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Cancer Res. 2004 Oct 15;64(20):7553-61.

Treatment-induced changes in tumor oxygenation predict photodynamic therapy outcome.

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Department of Physics and Astronomy, University of Pennsylvania, Philadelphia, Pennsylvania, USA.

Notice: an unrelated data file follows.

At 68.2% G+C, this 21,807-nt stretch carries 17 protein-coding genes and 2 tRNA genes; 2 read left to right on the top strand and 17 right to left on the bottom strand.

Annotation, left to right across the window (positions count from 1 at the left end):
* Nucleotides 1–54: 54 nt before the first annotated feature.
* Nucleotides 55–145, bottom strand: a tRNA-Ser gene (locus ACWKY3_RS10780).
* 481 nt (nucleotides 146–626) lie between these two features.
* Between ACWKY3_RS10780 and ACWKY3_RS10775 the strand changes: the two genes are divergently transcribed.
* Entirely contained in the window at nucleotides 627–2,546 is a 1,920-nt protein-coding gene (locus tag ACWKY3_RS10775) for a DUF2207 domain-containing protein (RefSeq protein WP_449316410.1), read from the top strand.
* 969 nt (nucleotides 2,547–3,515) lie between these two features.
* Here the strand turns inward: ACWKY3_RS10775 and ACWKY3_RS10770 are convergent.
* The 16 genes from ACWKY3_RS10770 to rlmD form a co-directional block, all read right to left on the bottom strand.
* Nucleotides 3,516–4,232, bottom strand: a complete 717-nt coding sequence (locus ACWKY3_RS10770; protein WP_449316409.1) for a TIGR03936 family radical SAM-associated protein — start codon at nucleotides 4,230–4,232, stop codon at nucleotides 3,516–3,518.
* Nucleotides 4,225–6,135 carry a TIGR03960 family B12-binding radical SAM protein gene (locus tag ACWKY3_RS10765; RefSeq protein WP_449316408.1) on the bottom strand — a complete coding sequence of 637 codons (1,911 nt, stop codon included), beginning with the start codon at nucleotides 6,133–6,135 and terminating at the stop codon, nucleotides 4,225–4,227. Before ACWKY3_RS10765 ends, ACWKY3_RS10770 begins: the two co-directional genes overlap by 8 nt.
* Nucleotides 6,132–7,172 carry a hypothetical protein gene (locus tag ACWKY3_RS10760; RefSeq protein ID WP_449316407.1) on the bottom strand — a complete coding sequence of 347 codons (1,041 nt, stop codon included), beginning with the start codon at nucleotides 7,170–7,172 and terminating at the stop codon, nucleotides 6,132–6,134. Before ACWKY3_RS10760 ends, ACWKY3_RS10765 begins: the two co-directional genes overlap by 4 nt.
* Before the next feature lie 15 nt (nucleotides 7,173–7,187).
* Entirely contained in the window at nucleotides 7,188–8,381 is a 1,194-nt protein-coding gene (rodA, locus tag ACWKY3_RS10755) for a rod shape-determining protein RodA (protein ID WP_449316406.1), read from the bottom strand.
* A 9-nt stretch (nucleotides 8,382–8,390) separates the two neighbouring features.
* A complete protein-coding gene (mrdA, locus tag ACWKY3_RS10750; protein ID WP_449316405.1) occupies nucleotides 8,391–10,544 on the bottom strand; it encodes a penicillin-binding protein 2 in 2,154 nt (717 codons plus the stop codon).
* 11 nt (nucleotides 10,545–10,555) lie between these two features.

Photodynamic therapy (PDT) requires oxygen to cause tumor damage, yet therapy itself can deplete or enhance tumor oxygenation. In the present work we measured the PDT-induced change in tumor oxygenation and explored its utility for predicting long-term response to treatment. The tissue hemoglobin oxygen saturation (SO(2)) of murine tumors was noninvasively measured by broadband diffuse reflectance spectroscopy. In initial validation studies, the oxyhemoglobin dissociation curve for mouse blood was accurately recreated based on measurements during deoxygenation of a tissue phantom of mouse erythrocytes. In vivo studies exhibited excellent correlation between carbogen-induced changes in SO(2) and pO(2) of radiation-induced fibrosarcoma tumors measured by reflectance spectroscopy and the Eppendorf pO(2) histograph, respectively. In PDT studies radiation-induced fibrosarcoma tumor SO(2) was measured immediately before and after Photofrin-PDT (135 J/cm(2), 38 mW/cm(2)). Animals were subsequently followed for tumor growth to a volume of 400 mm(3) (time-to-400 mm(3)) or the presence of tumor cure (no tumor growth at 90 days after treatment). In animals that recurred, the PDT-induced change in tumor SO(2), i.e., relative-SO(2) (SO(2) after PDT/SO(2) before PDT) was positively correlated with treatment durability (time-to-400 mm(3)). The predictive value of relative-SO(2) was confirmed in a second group of animals with enhanced pre-PDT oxygenation due to carbogen breathing. Furthermore, when all of the animals were considered (those that recurred and those that were cured) a highly significant association was found between increasing relative-SO(2) and increasing probability of survival, i.e., absence of recurrence. As independent variables, the SO(2) after PDT, the pre-PDT tumor volume, and light penetration depth all failed to predict response. As an independent variable, the SO(2) before PDT demonstrated a weak negative association with treatment durability; this association was driven by a correlation between decreasing pre-PDT SO(2) and increasing relative-SO(2). These data suggest that monitoring of PDT-induced changes in tumor oxygenation may be a valuable prognostic indicator.

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